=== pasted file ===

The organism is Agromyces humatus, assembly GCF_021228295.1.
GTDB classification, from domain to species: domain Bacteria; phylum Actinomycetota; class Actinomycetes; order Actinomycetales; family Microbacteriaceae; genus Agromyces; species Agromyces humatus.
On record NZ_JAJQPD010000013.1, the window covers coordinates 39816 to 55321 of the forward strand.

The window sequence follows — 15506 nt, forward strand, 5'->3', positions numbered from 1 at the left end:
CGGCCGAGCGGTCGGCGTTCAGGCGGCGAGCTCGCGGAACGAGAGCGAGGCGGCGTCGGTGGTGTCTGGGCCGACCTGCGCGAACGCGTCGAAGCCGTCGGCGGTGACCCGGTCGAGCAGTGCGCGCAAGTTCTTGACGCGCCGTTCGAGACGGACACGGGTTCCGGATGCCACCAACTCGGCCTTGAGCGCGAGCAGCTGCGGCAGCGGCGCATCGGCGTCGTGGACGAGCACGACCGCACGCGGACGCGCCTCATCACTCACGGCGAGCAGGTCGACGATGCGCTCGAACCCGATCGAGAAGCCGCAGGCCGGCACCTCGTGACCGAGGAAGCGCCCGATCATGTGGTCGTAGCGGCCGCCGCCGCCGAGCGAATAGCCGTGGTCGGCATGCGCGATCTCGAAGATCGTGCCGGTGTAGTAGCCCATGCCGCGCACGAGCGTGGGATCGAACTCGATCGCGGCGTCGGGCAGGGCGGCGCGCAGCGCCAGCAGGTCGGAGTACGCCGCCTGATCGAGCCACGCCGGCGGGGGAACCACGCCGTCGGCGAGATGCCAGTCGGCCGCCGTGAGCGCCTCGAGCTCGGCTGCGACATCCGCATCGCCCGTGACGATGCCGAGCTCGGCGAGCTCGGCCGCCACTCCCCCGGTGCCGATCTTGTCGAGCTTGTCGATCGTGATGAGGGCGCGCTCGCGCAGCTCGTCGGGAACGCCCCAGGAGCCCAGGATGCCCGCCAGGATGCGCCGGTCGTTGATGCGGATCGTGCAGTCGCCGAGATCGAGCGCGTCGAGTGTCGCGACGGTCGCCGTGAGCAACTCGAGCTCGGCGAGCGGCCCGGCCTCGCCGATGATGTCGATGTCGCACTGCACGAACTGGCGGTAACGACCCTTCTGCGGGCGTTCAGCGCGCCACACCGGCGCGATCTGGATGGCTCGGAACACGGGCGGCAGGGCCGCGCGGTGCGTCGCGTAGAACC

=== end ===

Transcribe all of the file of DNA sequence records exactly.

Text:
The organism is Agromyces humatus, assembly GCF_021228295.1.
GTDB classification, from domain to species: domain Bacteria; phylum Actinomycetota; class Actinomycetes; order Actinomycetales; family Microbacteriaceae; genus Agromyces; species Agromyces humatus.
On record NZ_JAJQPD010000013.1, the window covers coordinates 39816 to 55321 of the forward strand.

The window sequence follows — 15506 nt, forward strand, 5'->3', positions numbered from 1 at the left end:
CGGCCGAGCGGTCGGCGTTCAGGCGGCGAGCTCGCGGAACGAGAGCGAGGCGGCGTCGGTGGTGTCTGGGCCGACCTGCGCGAACGCGTCGAAGCCGTCGGCGGTGACCCGGTCGAGCAGTGCGCGCAAGTTCTTGACGCGCCGTTCGAGACGGACACGGGTTCCGGATGCCACCAACTCGGCCTTGAGCGCGAGCAGCTGCGGCAGCGGCGCATCGGCGTCGTGGACGAGCACGACCGCACGCGGACGCGCCTCATCACTCACGGCGAGCAGGTCGACGATGCGCTCGAACCCGATCGAGAAGCCGCAGGCCGGCACCTCGTGACCGAGGAAGCGCCCGATCATGTGGTCGTAGCGGCCGCCGCCGCCGAGCGAATAGCCGTGGTCGGCATGCGCGATCTCGAAGATCGTGCCGGTGTAGTAGCCCATGCCGCGCACGAGCGTGGGATCGAACTCGATCGCGGCGTCGGGCAGGGCGGCGCGCAGCGCCAGCAGGTCGGAGTACGCCGCCTGATCGAGCCACGCCGGCGGGGGAACCACGCCGTCGGCGAGATGCCAGTCGGCCGCCGTGAGCGCCTCGAGCTCGGCTGCGACATCCGCATCGCCCGTGACGATGCCGAGCTCGGCGAGCTCGGCCGCCACTCCCCCGGTGCCGATCTTGTCGAGCTTGTCGATCGTGATGAGGGCGCGCTCGCGCAGCTCGTCGGGAACGCCCCAGGAGCCCAGGATGCCCGCCAGGATGCGCCGGTCGTTGATGCGGATCGTGCAGTCGCCGAGATCGAGCGCGTCGAGTGTCGCGACGGTCGCCGTGAGCAACTCGAGCTCGGCGAGCGGCCCGGCCTCGCCGATGATGTCGATGTCGCACTGCACGAACTGGCGGTAACGACCCTTCTGCGGGCGTTCAGCGCGCCACACCGGCGCGATCTGGATGGCTCGGAACACGGGCGGCAGGGCCGCGCGGTGCGTCGCGTAGAACC